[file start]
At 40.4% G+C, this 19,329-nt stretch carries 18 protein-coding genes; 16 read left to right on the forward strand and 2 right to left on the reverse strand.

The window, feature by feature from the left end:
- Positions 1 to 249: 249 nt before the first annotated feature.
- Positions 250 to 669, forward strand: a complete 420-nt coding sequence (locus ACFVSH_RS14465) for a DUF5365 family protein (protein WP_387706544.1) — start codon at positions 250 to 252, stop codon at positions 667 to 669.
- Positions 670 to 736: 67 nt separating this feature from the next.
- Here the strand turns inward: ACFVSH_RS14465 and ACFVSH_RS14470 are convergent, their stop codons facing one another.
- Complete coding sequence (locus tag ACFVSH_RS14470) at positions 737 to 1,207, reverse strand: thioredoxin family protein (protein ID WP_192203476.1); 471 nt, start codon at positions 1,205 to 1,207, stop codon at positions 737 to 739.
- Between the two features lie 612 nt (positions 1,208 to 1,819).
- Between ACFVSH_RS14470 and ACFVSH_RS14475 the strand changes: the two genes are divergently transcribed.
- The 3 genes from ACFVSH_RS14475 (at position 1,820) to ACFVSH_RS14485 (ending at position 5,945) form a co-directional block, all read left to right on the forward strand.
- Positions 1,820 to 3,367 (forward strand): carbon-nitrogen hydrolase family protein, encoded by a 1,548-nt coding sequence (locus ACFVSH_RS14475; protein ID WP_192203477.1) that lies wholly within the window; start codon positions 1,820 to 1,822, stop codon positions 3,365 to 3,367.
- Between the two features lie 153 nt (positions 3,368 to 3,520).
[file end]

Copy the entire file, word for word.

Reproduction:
At 40.4% G+C, this 19,329-nt stretch carries 18 protein-coding genes; 16 read left to right on the forward strand and 2 right to left on the reverse strand.

The window, feature by feature from the left end:
- Positions 1 to 249: 249 nt before the first annotated feature.
- Positions 250 to 669, forward strand: a complete 420-nt coding sequence (locus ACFVSH_RS14465) for a DUF5365 family protein (protein WP_387706544.1) — start codon at positions 250 to 252, stop codon at positions 667 to 669.
- Positions 670 to 736: 67 nt separating this feature from the next.
- Here the strand turns inward: ACFVSH_RS14465 and ACFVSH_RS14470 are convergent, their stop codons facing one another.
- Complete coding sequence (locus tag ACFVSH_RS14470) at positions 737 to 1,207, reverse strand: thioredoxin family protein (protein ID WP_192203476.1); 471 nt, start codon at positions 1,205 to 1,207, stop codon at positions 737 to 739.
- Between the two features lie 612 nt (positions 1,208 to 1,819).
- Between ACFVSH_RS14470 and ACFVSH_RS14475 the strand changes: the two genes are divergently transcribed.
- The 3 genes from ACFVSH_RS14475 (at position 1,820) to ACFVSH_RS14485 (ending at position 5,945) form a co-directional block, all read left to right on the forward strand.
- Positions 1,820 to 3,367 (forward strand): carbon-nitrogen hydrolase family protein, encoded by a 1,548-nt coding sequence (locus ACFVSH_RS14475; protein ID WP_192203477.1) that lies wholly within the window; start codon positions 1,820 to 1,822, stop codon positions 3,365 to 3,367.
- Between the two features lie 153 nt (positions 3,368 to 3,520).